Capitals had momentum, but Canadiens escape with the points
Washington comeback attempt falls short; Montreal gets offence from unlikely sources
Canadiens goalie Peter Budaj makes against Capitals’ Jason Chimera during the first period Friday night, but was called for tripping on the play after taking Chimera down.
Photograph by: Greg Fiume, Getty Images
WASHINGTON — The Washington Capitals had some momentum coming out of the first period of Friday’s game against the Canadiens but they weren’t given a chance to take advantage of it.
The Canadiens had taken a 3-0 lead, but Alex Ovechkin scored with 23 seconds remaining to cut the lead.
“There was a momentum swing at the end of the first,” said Montreal goaltender Peter Budaj. “Instead of leading 3-0, it was 3-1, but we came out swinging in the second. We came out working hard. We didn’t make any risky plays. I don’t want to take anything away from Washington tonight, but we played a real good defensive game and we got the two points.”
The second period was crucial to the win. The Canadiens outshot the Capitals 16-3 and then weathered a strong push from the home team in the third period. Washington outshot Montreal 11-4 in the third period and received a second goal from Ovechkin, but that was after Budaj made what would prove to be a game-saving stop on a Joel Ward short-handed breakaway.
“We were pressuring them,” said Budaj, who also stopped Jason Chimera on a rebound. “They didn’t get a lot of shots and then all of a sudden they had a breakaway and I was glad I made the save.”
Budaj made at least four saves on breakaways but downplayed his performances.
“It’s hard to talk about a big save when there was another shot you should have stopped,” Budaj said.
He felt he should have stopped Ovechkin’s first goal, but there aren’t many players who could have found the far post from a sharp angle.
The Canadiens were opportunistic in the opening period as they got some scoring from unexpected sources.
“Sometimes it’s not the prettiest game but we got the greasy goals and Peter played great again,” said fourth-liner Ryan White, whose take-away in the neutral zone led to the opening goal by Travis Moen.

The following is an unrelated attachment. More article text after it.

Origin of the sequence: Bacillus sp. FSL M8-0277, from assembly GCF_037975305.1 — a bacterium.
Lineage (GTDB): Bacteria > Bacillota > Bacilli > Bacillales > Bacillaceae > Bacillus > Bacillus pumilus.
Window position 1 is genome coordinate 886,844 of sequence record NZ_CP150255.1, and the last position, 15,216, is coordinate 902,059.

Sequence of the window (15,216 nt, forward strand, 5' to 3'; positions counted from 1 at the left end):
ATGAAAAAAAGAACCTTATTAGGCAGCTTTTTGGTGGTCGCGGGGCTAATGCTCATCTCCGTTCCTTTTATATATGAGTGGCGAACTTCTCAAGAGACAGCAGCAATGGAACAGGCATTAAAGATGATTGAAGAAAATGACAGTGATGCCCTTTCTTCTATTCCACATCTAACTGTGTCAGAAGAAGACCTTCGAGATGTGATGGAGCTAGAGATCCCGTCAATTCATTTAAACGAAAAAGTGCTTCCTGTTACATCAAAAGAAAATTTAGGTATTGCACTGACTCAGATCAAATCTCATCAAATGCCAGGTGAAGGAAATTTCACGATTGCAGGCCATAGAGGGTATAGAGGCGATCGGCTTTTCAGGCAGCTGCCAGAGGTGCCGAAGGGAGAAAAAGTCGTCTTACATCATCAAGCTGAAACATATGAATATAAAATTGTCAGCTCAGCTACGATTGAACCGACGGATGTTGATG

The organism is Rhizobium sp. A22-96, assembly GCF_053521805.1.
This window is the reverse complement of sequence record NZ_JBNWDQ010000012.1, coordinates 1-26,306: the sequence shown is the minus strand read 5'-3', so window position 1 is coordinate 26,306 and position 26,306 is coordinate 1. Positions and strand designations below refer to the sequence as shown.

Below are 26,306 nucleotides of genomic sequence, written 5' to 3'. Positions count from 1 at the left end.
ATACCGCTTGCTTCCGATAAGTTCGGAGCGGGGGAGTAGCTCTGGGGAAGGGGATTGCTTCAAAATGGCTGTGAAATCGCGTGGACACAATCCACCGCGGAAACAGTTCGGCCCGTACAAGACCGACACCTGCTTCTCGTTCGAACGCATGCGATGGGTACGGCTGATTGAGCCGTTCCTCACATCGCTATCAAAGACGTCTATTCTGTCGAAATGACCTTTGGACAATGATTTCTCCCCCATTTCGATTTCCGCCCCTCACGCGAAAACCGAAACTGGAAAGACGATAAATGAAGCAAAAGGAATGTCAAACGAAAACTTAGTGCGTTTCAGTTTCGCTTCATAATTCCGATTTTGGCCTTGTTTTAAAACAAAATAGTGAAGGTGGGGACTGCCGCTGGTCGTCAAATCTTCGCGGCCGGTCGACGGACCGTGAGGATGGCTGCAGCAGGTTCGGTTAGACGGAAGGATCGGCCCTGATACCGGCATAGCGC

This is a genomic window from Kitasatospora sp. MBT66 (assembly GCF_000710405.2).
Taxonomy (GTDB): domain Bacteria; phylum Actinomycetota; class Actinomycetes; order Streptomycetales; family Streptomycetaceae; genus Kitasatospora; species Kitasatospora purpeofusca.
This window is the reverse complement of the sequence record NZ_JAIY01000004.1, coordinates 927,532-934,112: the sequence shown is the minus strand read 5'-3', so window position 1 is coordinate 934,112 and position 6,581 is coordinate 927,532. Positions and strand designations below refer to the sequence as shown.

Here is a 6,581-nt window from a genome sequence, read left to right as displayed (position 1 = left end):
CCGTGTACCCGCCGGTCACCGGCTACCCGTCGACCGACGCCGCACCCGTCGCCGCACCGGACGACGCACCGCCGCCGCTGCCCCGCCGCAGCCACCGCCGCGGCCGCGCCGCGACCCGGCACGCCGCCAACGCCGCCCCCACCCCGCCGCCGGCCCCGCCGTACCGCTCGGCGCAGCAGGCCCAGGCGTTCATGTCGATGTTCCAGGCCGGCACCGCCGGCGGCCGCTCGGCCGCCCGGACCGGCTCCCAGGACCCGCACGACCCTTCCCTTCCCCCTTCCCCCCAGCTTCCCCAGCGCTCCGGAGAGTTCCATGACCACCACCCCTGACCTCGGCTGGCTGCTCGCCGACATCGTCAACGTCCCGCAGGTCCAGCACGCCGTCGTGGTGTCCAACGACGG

White’s assist was his first point of the season and Moen ended a 46-game goal drought.
“It’s always good to get points but even being plus is good,” White said. “We’re out there to provide energy and you want to be on the plus side.”
“It’s been a while since I scored, but I’ve been trying to play hard,” said Moen. “It’s good that the coach has confidence in us defensively. It’s was good to get that lead. We could have played better in the third, but Budes made the saves.”
David Desharnais scored his first goal of the season when he tipped a shot by Josh Gorges and Gorges also assisted on a power-play goal by Daniel Brière.
“It was good to get the goal, but I’ve had some chances that are not on the stat sheet,” said Desharnais, who had to wait out a video review before his goal was confirmed.
“I was a little worried,” said Desharnais, whose stick was just under the crossbar when he made contact. “The replay was pretty close, but they called it on the ice and I knew it would have to be pretty clear to overturn it.”
Andrei Markov and Gorges both had more ice time than P.K. Subban, but it wasn’t a case of the coach disrespecting his Norris Trophy winner. Subban spent five minutes in the penalty box after challenging Troy Brouwer to a fight.
“He was there to defend a hit on Andrei Markov,” said Therrien. “Markov has been very good to P.K., but I hope he doesn’t make it a habit.”
Rookie Michael Bournival picked up another assist, but he had to be helped from the ice after he was hit by a John Carlson slapshot late in the game.
“The good news is that it’s only a bruise,” said Therrien. “He earned a lot of respect from his teammates with that stop.”
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